The Girl With All the Gifts by M. R. Carey

May 18, 2017 Abbe @ Taylors
The Girl With All the Gifts by M. R. Carey

Melanie is an extremely intelligent child who also happens to be a zombie. A new, cognitive zombie strain is discovered in this thrilling and poignant survival story. Melanie's favorite person is her teacher at the military compound where she is held in captivity to be studied. When the compound is attacked and a small group is on the run, can Melanie rely on her human intelligence to resist her basic appetites and save the only person she loves? This is a clever and well-executed take on what it means to be human in the midst of a zombie apocalypse.


What the Dead Leave Behind by Rosemary Simpson

May 16, 2017 David @ Hughes Main
What the Dead Leave Behind by Rosemary Simpson

A fine example of historical fiction and a riveting murder mystery.  We are taken back to New York City in the Gilded Age into the life of Prudence Mackenzie, daughter of a recently deceased judge, whose fiance unaccountably dies in the Great Blizzard of 1888.  Could it have been more than an accident?  Was her mysterious stepmother somehow involved?  The author provides the reader with realistic atmosphere through period detail and excellent characters along with the engaging plot.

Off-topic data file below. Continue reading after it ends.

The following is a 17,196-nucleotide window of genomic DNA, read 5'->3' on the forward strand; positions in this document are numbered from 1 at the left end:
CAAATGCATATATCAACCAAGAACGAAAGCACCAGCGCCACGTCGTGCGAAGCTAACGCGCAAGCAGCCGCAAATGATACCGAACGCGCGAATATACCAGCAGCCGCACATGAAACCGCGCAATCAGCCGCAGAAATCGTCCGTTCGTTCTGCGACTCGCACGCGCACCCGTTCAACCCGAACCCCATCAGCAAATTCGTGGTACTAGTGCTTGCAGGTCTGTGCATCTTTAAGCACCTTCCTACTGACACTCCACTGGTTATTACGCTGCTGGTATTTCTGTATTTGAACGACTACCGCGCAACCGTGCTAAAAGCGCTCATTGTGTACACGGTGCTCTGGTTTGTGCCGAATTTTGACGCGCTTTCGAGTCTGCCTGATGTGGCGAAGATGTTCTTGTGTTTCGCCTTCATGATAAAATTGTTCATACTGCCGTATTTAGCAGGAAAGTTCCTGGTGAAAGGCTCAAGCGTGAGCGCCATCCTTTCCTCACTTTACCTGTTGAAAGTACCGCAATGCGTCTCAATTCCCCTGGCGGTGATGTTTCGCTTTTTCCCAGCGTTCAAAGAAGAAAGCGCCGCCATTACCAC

The Worst Hard Time by Timothy Egan

May 13, 2017 Kat @ Greer
The Worst Hard Time by Timothy Egan

The Dust Bowl and the Depression go hand in hand, but the unexpected hope during such desperation is beautiful. Timothy Egan writes about a handful of families who lived during this terrible time; families who stayed and the communities that were held together with the dream that good times would come again. People who survived the storms had such a tenacity for life, and their stories are so important to remember. 


Burial Rites by Hannah Kent

May 13, 2017 Kat @ Greer
Burial Rites by Hannah Kent

It's 1829 in Iceland. Agnes is accused of murder and is waiting for her execution date. The family that has to house her wants her gone as soon as possible, but the more they learn about her life - and the life of the man she murdered - the less clear things become.